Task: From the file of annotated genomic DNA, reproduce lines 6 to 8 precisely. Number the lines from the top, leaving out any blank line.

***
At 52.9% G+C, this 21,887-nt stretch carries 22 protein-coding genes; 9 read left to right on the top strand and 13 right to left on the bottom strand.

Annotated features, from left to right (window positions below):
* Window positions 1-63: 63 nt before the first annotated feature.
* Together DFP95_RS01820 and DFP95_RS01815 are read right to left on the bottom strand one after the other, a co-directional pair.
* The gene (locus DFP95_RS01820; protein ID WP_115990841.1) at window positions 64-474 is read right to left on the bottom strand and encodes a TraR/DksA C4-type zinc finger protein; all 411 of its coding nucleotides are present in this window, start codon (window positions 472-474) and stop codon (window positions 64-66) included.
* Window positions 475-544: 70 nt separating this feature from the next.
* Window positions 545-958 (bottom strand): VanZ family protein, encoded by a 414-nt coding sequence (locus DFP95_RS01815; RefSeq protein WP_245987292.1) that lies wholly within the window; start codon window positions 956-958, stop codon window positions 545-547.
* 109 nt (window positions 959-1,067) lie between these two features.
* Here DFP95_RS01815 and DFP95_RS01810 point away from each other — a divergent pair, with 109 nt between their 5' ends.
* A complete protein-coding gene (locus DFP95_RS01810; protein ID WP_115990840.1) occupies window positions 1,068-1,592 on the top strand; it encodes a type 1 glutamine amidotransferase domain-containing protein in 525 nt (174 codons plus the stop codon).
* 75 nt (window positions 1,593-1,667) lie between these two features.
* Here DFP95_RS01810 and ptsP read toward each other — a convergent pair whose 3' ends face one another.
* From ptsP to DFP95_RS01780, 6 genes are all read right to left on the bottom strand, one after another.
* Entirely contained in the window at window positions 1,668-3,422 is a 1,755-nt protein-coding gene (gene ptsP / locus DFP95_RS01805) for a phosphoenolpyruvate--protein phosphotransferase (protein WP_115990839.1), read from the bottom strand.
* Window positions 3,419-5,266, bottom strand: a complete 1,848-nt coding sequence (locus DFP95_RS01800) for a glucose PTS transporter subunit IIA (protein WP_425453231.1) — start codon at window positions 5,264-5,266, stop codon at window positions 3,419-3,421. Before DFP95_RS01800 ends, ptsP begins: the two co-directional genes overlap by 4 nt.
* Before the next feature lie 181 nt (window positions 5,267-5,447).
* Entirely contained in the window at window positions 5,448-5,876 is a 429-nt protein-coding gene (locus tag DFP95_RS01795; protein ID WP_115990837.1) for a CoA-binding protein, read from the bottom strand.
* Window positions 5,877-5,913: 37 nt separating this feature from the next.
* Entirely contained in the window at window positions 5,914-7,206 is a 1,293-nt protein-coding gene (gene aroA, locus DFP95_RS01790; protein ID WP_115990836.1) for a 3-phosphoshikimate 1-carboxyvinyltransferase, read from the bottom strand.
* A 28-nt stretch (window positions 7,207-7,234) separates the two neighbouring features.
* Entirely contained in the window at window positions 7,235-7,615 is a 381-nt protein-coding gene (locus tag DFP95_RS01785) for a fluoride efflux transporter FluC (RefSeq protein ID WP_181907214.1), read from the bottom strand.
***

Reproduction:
* Window positions 475-544: 70 nt separating this feature from the next.
* Window positions 545-958 (bottom strand): VanZ family protein, encoded by a 414-nt coding sequence (locus DFP95_RS01815; RefSeq protein WP_245987292.1) that lies wholly within the window; start codon window positions 956-958, stop codon window positions 545-547.
* 109 nt (window positions 959-1,067) lie between these two features.